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A case for the South

In a world that is polarised, when it comes to environmental management, it is clear that the North's indifference is becoming genocidal for the South. GOUTAM GHOSH on the issue of the `survival of the human race' that will come up for hearing at theEarth Summit in Johannesburg tomorrow.

BY 2101 A.D., the rich may need to carry oxygen cylinders strapped on air-conditioned suits. Why? Because our planet is heading for disaster. The fragile biospheric balance that survived initial assaults has been disturbed. It is reeling now because of the systematic, myopic, hedonism-driven, mindless attacks by a small fraction of the world's people — the rich. If you ask "How does it hurt me?" one could, at most, show you pointers. There is no proof like the Pythagoras' Theorem yet, but these pointers are so telling that you have to be as mindless as a coffee percolator to ignore the signs of Nature churning in fury.

You will agree that the 1990s had been one of the hottest decades ever. Since then, in addition to the El Nino phenomenon, there have been more cyclones, droughts, and unanticipated floods than ever before — as the recent spate of floods in Europe shows. The "fickle weather" has become more unpredictable. The cause, as meteorologists put it at the recent Johannesburg Summit workshop in Delhi for South-Asian media persons, is because of greenhouse gases (GHGs) that are heating the planet faster than the fragile "sinks" can handle.

The "sinks" are the oceans and forests that can handle a total load of 3.8 billion tonnes of carbon dioxide equivalent a year. If the load is borderline, any emission will tilt the balance, if the emission rate exceeds the absorption rate of the "sinks". The threshold has been crossed, thanks to cars, the lifestyle, and snobbery of the North.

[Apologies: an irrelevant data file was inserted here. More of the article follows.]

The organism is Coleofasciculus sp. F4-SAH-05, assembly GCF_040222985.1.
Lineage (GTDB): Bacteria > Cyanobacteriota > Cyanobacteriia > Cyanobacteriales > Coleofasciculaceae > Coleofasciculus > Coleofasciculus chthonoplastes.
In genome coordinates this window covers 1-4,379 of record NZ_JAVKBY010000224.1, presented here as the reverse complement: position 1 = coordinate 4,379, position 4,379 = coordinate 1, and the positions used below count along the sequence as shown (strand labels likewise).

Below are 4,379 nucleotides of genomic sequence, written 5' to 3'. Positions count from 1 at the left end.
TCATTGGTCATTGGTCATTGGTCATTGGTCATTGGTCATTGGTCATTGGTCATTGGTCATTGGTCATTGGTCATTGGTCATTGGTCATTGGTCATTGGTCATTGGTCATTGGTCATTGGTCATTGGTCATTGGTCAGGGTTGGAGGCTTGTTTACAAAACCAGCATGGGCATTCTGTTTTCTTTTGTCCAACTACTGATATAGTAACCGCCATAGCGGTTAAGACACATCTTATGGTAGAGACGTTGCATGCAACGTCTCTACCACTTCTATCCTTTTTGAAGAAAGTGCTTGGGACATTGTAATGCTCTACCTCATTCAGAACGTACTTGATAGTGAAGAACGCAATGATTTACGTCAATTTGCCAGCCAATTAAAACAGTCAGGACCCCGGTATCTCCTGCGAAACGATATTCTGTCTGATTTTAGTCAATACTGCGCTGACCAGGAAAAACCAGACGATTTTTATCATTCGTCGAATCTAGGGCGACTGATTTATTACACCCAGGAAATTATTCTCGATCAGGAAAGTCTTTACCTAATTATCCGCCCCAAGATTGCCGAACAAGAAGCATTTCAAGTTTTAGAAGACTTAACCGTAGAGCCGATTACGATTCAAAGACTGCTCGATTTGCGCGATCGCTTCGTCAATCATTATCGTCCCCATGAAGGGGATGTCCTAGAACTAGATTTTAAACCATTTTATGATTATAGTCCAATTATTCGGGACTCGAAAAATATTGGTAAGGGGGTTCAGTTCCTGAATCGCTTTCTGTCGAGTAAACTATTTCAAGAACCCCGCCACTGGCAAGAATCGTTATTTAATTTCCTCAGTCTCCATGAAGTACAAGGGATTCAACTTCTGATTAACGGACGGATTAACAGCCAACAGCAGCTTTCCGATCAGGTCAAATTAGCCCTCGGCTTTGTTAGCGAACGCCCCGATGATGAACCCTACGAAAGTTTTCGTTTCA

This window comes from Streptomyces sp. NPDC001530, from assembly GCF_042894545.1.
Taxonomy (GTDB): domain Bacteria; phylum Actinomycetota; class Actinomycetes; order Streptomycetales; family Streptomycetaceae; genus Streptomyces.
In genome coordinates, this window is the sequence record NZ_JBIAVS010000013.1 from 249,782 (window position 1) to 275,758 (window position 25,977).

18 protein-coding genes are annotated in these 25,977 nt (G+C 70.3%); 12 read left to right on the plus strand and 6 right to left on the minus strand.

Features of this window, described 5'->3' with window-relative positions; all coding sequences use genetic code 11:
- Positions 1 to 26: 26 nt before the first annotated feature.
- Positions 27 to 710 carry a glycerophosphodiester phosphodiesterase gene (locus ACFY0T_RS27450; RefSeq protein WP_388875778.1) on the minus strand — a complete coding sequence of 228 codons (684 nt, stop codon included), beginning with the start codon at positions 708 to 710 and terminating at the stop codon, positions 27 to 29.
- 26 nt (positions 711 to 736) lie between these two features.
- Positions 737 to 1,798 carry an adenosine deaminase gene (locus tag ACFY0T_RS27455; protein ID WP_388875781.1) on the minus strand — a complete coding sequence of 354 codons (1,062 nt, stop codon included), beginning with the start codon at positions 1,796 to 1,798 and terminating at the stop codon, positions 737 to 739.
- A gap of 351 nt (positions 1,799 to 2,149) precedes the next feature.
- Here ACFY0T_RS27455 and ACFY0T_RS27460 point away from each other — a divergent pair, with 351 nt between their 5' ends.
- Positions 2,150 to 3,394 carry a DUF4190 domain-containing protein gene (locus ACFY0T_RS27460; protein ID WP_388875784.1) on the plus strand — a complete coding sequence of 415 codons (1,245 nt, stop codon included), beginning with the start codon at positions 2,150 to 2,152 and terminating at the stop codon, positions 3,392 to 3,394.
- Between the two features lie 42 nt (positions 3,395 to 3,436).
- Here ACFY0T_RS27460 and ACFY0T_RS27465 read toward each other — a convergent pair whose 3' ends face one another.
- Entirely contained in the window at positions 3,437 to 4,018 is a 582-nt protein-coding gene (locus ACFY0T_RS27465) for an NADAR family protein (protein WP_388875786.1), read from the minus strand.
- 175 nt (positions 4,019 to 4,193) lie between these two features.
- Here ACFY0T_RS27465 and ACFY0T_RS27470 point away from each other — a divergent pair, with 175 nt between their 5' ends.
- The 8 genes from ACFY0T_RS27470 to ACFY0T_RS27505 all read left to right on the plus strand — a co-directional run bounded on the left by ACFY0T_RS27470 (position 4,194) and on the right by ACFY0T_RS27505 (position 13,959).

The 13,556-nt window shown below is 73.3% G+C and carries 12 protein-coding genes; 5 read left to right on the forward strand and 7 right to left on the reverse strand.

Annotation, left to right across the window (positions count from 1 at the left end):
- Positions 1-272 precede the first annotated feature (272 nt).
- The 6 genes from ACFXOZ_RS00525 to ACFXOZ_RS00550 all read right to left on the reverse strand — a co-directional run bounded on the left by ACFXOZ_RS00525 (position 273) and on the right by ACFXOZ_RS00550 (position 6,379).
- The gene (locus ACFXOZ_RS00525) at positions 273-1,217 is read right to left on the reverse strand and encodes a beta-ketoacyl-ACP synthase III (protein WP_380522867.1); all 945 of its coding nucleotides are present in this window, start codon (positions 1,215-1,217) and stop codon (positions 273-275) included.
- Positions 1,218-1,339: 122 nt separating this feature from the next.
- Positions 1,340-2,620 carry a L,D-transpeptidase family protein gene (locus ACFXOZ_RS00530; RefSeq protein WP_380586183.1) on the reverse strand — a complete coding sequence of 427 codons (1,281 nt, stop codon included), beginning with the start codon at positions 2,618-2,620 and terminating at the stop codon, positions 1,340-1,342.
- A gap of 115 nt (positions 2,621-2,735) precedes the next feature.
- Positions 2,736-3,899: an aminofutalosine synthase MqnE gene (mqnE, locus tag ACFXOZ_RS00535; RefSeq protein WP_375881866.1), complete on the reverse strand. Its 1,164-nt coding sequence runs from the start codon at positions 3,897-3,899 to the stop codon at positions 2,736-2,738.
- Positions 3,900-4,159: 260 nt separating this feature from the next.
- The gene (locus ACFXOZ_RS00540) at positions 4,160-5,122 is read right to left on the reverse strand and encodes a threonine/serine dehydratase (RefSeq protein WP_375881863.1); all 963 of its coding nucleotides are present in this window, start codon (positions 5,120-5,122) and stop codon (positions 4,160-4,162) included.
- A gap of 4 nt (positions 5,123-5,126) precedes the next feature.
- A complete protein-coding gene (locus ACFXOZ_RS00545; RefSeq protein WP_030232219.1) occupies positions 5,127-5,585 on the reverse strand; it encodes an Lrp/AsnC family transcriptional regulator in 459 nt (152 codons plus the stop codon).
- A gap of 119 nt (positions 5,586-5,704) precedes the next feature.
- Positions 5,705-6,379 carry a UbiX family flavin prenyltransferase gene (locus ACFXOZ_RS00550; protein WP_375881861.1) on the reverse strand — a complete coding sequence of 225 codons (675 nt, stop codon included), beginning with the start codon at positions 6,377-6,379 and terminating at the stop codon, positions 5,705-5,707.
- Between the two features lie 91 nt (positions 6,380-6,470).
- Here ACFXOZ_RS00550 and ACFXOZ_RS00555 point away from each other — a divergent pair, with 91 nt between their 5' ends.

The Industrial Revolution that began in the 18th Century (cf. Eric Hobsbaum, Industry and Empire) primed the flywheel of economic growth. The North cannot be blamed for its economic might, being more focussed in extracting the needed inputs from the poor, unorganised South. Now the neo-independent colonies are aspiring to grow but lack the means to reach where their former masters are. A classic case of Zeno's Paradox of Achilles (the desperate South) and the Tortoise (the North that got a head start). So the South struggles and adopts technologies the North needs no longer.

The North's growth has been fossil fuel (both coal and oil) intensive. The problem is, its use releases carbon-based and other gases, some lasting longer than others. As emissions add to the atmospheric GHG every second, the cumulative load keeps increasing. The early emissions were from countries that developed first. And the load increased till it crossed the 3.8 billion tonnes of carbon equivalent that the "sinks" could handle each year. This led to the accumulation of GHGs.

Every country of the North theoretically agrees to undo the damage, but when asked to state a deadline, almost everyone, particularly, and most vociferously the U.S., refuses. Though responsible for a quarter of the GHG load today, the U.S. (and some others) is not ready to give up the profligate lifestyle it pursues. Which is why the 1997 Kyoto Protocol may not be ratified at the summit beginning tomorrow unless the South (the Group of 77 and China) wakes up and insists on its right to survive.

Any freeze on emissions would put a cap on the South's development. The North insists that as the South will add to the GHG load, it must pull the reins on itself now. But research has shown that a U.S. citizen's annual GHG emission is equivalent to that of 19 Indians', or 107 Bangladeshis', or 134 Bhutanese's, or 269 Nepalese's (cf. Green Politics, Vol. 1, ed. Anil Agarwal et al.). If anyone should be indignant, we should be — for failing to force the North to tighten its belt and pay for the biospheric damage it has caused to date.

Worse, the U.S., Australia and some other countries are unwilling either to pay for the damage caused or to cut GHG emission or to fund research on fossil fuel substitutes and promise to transfer the knowledge for the benefit of mankind. In other words, they intend to squeeze the rest of the world for any knowledge transfer — a short-term gain at the cost of long-term survival.